I run a memoir reading group at a local library and we meet once a month. My walking route to the library takes me past six charity shops. Last Monday, in the window of one, I spotted the Hannah Kent novel Burial Rites. At £2 for the hardback version I couldn’t walk by. Especially after hearing Hannah read an extract from her book last week at the Royal Festival Hall.  She told us how her idea for the story came after spending a year in Iceland as a seventeen year old. It’s a handsome edition. Each page has a black rim so collectively the main body of the book looks black – like a stack of mortuary cards. I’m delighted with my purchase. The sun is shining, I’m going to a cathedral for books to discuss life stories with literary types. Life is good.

My journey home takes me past those charity shops again.  I stroll in to another charity benefactor and head straight for the book shelves. I like that one selection has already been made – someone chose to buy these books new in the first place. Big book stores can be over whelming. Here we are getting a distilled collection. Someone else’s choices and recommendations. I spot a slim booklet on St Catherine Laboure, “The Saint of Silence”. It sits on of the other books, like a plant for me to find. Unlike all the other books, its not priced. A quick leaf through and I discover St Catherine’s connection to the miraculous medal. I recall a pal telling me of a trip to an ancestral home place where miraculous medals kept turning up in the oddest places. This find is significant for me too. I know it will be useful for a current writing project. It couldn’t be more than 50p.  I ask the lady behind the counter.  She’s surprised it’s not priced.  I wonder aloud if someone left it there to be found and pocketed. As I was about to hand over a 50p coin she barks out £1.50.  I wish I’d got my spoke in first but it is a charity shop after all so I offer her a pound coin.  She repeats £1.50 and I suggest she’s over-pricing. The hardbacks in this store sell for £1.50.  i got a very current hardback book next door for two pounds a couple of hours ago. I don’t want to give her £1.50. Though of course it is worth more than that to me.  Before parting with my money I tell her I really begrudge handing over the coins as it’s a pamphlet, not a book and I could easily and with clear conscience have pocketed it. Finders keepers. I share my theory that it probably was used as someone’s bookmark at any rate. But she’s not budging. She just repeats £1.50. I feel like appealing to her as one volunteer to another. Cut me some slack. I’ve just done my public duty as a volunteer reading group facilitator. She’s behind the counter doing hers but PISSING ME OFF.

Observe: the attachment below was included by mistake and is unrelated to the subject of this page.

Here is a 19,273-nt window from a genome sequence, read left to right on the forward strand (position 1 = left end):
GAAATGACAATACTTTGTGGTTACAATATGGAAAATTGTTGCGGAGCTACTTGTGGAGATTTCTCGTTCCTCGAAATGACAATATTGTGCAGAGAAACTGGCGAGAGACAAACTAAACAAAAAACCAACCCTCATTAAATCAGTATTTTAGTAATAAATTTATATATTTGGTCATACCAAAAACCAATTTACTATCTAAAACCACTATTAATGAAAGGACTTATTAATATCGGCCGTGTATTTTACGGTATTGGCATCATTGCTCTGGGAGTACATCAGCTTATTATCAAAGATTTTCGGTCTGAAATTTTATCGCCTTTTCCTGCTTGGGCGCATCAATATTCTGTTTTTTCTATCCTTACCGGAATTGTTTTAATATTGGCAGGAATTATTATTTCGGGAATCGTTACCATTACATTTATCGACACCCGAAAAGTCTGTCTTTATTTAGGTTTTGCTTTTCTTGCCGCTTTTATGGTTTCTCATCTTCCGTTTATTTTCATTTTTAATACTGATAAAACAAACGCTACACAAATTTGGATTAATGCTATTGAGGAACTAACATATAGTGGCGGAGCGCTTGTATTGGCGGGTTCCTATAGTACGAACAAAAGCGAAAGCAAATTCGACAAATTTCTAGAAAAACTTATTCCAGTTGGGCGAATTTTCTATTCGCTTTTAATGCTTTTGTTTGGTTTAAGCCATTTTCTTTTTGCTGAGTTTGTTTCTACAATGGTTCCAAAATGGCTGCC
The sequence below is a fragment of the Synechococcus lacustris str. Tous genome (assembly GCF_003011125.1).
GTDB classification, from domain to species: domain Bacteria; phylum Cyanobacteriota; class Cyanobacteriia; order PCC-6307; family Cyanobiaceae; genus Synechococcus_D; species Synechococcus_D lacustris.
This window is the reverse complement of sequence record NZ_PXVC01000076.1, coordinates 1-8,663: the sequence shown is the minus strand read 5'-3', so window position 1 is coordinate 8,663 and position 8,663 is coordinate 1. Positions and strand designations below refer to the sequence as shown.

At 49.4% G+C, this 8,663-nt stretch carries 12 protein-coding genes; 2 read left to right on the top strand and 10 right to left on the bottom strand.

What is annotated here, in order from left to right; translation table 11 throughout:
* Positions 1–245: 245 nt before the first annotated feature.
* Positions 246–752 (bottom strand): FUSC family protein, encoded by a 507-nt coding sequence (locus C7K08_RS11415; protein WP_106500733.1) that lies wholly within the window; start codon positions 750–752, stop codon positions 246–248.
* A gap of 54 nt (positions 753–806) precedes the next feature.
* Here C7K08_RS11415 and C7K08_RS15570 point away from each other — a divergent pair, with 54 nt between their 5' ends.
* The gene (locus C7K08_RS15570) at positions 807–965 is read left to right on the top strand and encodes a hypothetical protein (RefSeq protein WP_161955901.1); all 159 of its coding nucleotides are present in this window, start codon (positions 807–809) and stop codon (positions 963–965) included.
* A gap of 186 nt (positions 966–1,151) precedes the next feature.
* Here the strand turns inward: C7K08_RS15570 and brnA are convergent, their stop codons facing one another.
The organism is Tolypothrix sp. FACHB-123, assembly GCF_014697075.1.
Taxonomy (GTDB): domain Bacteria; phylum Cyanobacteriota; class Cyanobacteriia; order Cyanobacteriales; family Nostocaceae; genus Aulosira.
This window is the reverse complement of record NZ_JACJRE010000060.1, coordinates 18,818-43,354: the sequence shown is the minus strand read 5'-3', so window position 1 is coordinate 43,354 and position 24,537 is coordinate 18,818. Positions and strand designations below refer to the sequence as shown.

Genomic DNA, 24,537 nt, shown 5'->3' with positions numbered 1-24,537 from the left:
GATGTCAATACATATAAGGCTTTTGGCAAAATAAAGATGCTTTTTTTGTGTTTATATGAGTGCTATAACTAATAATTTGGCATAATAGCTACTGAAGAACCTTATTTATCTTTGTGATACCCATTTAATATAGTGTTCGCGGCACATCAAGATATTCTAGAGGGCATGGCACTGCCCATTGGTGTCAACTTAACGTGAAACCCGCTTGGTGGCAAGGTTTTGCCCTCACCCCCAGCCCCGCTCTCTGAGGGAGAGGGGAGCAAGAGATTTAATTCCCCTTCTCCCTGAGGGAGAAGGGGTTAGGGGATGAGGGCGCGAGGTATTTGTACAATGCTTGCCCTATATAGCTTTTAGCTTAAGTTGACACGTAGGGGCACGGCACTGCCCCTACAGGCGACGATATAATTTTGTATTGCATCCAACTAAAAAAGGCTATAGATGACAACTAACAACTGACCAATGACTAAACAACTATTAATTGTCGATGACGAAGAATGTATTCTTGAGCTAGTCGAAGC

I think about reading the book on the spot – it will only take me 5 minutes or photographing the relevant pages on my iphone but I know I need to have it. So with a sour face and heavy heart I hand over the money.

I leave the store and feel such RAGE. As well as fleecing me she has tainted my purchase. That makes me feel even more vexed. I continue to walk up the street on this beautiful sunny morning muttering B***h, B***h, B***h, B***h.

A  couple of days later I’m in another charity store when I spot yet again an “orphan” book. It’s not with the others whose binds are neatly facing outwards. It’s sitting on top begging to be chosen. Waiting for me? It looks older than its years. The dust jacket is slightly battered and old fashioned yet I find it was printed only two decades ago. “Tales from Old Ireland”. I take it to the counter and the lady asks me for a pound which I happily hand over.  Only later at home do I notice a tiny sticker with £3.99 on it.  The shop assistant had gone with the pencil mark on the first page.  This book has had a few previous lives. Though my rage had abated, this purchase felt like some sort of divine restitution. Quits.

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